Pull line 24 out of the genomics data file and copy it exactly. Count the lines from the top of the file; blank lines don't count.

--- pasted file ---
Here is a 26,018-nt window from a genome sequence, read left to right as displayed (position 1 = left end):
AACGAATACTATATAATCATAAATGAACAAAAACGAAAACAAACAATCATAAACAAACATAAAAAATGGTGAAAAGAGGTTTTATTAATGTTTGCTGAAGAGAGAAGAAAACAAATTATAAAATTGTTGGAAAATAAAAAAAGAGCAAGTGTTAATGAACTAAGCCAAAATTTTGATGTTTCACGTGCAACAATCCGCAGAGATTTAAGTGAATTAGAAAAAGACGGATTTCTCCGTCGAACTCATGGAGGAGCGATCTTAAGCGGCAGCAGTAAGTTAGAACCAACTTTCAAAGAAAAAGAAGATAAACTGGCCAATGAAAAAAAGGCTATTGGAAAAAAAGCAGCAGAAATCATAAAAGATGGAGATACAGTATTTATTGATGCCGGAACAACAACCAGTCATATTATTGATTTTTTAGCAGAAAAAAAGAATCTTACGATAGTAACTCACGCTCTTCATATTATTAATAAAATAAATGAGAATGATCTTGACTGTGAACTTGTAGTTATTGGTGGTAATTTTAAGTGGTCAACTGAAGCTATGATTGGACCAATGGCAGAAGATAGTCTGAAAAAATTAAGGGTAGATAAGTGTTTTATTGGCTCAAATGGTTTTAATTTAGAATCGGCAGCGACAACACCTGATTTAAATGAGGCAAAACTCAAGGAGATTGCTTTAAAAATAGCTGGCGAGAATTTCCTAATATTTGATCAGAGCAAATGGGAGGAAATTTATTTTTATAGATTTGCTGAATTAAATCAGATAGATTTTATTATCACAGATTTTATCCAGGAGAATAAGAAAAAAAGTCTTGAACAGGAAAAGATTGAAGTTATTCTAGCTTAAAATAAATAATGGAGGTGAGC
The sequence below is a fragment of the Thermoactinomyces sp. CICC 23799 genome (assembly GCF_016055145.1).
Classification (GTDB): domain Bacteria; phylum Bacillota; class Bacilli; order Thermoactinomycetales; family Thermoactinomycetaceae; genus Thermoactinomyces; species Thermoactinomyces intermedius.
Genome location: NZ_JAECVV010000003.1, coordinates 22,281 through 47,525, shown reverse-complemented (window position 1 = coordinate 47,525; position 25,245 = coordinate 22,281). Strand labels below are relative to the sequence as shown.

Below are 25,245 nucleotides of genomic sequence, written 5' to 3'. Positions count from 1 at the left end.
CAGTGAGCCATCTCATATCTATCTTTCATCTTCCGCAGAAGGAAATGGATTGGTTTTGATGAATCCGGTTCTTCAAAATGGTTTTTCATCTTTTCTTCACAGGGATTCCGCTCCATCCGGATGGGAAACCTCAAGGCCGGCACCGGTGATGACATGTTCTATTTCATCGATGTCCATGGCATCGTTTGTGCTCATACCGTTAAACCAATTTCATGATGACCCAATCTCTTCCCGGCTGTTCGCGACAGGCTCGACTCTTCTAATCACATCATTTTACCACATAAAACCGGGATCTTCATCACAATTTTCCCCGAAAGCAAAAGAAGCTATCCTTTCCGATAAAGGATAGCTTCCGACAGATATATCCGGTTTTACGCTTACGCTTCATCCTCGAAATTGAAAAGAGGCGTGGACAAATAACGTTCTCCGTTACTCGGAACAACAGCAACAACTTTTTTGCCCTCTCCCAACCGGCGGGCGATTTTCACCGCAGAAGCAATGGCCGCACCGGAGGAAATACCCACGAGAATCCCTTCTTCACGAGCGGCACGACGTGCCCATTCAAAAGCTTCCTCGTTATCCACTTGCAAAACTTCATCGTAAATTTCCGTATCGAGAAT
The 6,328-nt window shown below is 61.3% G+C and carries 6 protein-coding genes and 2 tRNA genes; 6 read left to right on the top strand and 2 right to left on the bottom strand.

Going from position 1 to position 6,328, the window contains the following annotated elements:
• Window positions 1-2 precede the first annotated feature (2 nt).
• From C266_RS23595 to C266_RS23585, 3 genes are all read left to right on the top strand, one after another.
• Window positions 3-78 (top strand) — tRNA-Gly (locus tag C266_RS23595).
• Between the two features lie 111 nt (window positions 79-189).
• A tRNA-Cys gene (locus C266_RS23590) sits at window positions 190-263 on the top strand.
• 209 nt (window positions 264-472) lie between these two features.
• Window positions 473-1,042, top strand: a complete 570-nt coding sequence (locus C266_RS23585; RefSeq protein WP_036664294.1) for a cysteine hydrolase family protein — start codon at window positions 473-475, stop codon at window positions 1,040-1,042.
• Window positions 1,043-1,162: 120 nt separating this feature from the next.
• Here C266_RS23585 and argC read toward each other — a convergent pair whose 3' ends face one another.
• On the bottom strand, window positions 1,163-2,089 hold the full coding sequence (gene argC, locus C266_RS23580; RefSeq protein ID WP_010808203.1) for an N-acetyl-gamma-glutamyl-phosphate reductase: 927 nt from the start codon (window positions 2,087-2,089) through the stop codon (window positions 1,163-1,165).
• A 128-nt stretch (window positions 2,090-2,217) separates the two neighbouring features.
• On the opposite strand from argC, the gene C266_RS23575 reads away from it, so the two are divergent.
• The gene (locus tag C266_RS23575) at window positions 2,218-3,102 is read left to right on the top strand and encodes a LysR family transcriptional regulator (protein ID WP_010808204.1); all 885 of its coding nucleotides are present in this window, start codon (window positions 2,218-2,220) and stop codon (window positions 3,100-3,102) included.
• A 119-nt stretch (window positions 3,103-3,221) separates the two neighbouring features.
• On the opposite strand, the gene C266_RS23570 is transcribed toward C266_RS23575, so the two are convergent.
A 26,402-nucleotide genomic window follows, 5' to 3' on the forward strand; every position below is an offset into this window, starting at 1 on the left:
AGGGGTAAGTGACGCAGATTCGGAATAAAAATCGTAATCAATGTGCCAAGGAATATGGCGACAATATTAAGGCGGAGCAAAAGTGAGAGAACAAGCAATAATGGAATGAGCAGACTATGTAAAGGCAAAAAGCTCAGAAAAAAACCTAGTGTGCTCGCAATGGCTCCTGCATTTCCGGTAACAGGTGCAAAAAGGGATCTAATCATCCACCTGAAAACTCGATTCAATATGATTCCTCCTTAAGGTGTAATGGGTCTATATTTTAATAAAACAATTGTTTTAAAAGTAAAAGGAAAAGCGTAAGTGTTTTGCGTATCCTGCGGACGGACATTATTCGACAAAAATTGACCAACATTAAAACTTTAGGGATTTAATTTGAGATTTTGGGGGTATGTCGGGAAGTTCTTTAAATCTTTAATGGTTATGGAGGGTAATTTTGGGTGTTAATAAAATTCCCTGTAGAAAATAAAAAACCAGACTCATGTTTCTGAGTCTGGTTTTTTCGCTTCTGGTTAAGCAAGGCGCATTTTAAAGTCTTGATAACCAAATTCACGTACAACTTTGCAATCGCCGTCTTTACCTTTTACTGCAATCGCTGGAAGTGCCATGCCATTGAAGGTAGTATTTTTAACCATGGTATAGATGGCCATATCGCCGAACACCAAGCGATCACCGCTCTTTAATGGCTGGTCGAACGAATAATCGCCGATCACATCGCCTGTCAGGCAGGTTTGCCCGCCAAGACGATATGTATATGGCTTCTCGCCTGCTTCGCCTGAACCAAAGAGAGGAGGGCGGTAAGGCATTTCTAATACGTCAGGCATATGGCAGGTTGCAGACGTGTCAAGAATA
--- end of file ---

• On the opposite strand, the gene C266_RS23570 is transcribed toward C266_RS23575, so the two are convergent.